Sunday, November 6, 2011

A Report From the Field

The following communiqué from the field arrived November 1.  There are no photographs accompanying this for the obvious reason: there was nothing left to photograph but devastation. 


Earlier today, a Catskills homeowner reported that deer had taste-tested a stand of heuchera in his native woodland garden.  Curious, we sent out an investigator who reported back that they had not only nibbled the heuchera, but the native anemone & cimicifuga, all never before touched at this savvy master gardener's woodland niche.  Clearly an unprecedented attack.

Further widespread devastation was later found down the road, where dozens of peonies had lost their leaves prematurely.  Upon closer inspection, each and every peony leaf on the three-acre garden plot had been eaten after standing untouched for nearly half a century. In addition, old growth lilac, azalea, clethra, viburnum, sweet autumn clematis, rosa rugosa, virginia sweetspire, hydrangeas (oak leaf, climbing, paniculata and mycrophylla) -- all previously untouched -- CHOMPED!  Every plant in the perennial beds -- phlox, sneezeweed, daisies, heliopsis, baptisia, buddleia -- CHOMPED!  Not a single leaf spared.

The only plants untouched were the fern stands and the rhododendrons, leading our experts to the conclusion that the deer population was in widespread panic. While rhododendron is commonly nibbled in late winter when there is little else and the deer are naturally desperate, their clear avoidance of this shrub and widespread unprecedented attack on everything else leads us to conclude that unnaturally high anxiety levels led them to eat everything available in the first line of attack.  Experts assume that the anxiety attack was triggered by the sudden snowstorm occurring in the wake of Hurricane Irene.  “The poor dears just don't know what the heck to expect next.”

No mammals were taken into custody and any and all resentments have been discharged by reasons of insanity.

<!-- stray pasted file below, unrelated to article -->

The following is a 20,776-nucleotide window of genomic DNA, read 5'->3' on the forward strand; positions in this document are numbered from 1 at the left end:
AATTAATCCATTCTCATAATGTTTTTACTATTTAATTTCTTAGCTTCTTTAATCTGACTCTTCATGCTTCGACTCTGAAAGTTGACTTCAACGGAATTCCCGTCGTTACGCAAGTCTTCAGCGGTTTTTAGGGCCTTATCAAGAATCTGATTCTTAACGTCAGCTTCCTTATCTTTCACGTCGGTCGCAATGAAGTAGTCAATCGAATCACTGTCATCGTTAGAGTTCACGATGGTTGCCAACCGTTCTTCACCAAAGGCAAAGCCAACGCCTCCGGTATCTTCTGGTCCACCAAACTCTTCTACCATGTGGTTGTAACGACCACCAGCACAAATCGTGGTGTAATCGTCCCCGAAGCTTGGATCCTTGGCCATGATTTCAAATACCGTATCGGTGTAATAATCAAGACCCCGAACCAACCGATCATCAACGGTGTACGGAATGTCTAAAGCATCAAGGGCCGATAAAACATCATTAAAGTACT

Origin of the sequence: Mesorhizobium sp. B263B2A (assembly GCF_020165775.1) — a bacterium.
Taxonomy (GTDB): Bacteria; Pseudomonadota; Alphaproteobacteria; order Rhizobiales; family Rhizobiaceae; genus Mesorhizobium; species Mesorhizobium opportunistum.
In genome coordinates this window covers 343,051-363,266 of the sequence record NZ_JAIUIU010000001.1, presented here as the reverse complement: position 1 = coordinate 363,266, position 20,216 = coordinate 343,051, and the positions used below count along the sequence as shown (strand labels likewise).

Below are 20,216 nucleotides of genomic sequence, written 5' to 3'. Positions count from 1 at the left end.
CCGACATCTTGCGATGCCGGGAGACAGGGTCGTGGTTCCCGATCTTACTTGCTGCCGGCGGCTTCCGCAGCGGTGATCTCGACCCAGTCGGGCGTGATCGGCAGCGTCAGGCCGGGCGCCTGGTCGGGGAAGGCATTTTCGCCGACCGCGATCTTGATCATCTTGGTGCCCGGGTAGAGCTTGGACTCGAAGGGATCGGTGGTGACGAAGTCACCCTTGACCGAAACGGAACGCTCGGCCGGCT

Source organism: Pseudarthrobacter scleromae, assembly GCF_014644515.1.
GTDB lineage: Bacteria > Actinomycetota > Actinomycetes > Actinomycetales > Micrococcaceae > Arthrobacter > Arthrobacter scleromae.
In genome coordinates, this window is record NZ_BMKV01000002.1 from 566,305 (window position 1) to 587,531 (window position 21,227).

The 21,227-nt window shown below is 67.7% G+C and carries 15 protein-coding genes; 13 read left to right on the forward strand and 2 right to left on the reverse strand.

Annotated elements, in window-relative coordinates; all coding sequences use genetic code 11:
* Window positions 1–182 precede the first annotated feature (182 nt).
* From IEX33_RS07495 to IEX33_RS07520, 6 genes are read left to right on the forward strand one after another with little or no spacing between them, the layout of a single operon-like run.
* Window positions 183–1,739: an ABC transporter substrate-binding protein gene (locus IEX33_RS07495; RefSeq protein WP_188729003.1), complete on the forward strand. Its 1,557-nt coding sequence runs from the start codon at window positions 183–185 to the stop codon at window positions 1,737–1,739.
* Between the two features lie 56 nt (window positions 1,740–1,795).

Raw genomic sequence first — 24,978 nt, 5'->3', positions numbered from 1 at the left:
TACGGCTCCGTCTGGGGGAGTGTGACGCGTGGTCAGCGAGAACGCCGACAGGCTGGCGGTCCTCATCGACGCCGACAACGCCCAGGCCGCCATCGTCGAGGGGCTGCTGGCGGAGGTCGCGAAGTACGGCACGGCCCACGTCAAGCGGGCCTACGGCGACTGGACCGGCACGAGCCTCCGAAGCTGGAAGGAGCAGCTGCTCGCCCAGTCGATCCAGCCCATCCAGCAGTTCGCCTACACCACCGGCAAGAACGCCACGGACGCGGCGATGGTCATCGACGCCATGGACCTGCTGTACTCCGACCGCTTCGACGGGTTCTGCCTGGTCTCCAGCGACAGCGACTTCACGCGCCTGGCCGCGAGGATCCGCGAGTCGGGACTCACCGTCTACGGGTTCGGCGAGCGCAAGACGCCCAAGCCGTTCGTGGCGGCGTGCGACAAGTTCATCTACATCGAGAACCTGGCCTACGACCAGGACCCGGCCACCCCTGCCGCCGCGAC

Needless to say, local garden helpers spent the following days deer- spraying the b'jesis out of both properties. Every one is now officially out of Liquid Fence ™ and waiting for the stores to re-stock.

Wednesday, November 2, 2011

Closing Out October

Remember the anonymous gardener who cried “Hooray! The first frost.  The dahlias are dead at last.”

The end of October brought much more than the first frost this year; we were walloped with snow that tallied power failures, road and rail closings, and county-wide states of emergencies.  I was in Rhinebeck for the weekend, tucked up safe and warm in a village house within walking distance of everything, including storm damage.
Hedge under snow load
I was also able to visit Phantom Gardener, a local nursery, to see what was available at the end of the season.  If you have the strength for it, now is the time to pick up plants too large to be held over easily.  At Phantom Gardener there were marvelous hydrangeas and quite large Sugar maples, all at half- price.  I contented myself with a dozen paperwhites for forcing and a bag of potting soil.  More on the technique for this next week. 
End of season at the Phantom Gardener


Mulch clematis vines with rotted manure.
Check rose climbers for insecure ties
Rake gardens clear of all debris.  
Prepare beds for next spring by tilling the soil lightly.

The last gasp

You may still find a few interesting offerings for sale this time of year. 
To boost your inventory of house plants look for oxalis.  O. rengnelii sprouts from underground corms.  White flowers grow in clouds several times during the year, accompanied by green, clover-shaped leaves.  When they become leggy, cut them down to soil level, and they will start all over again.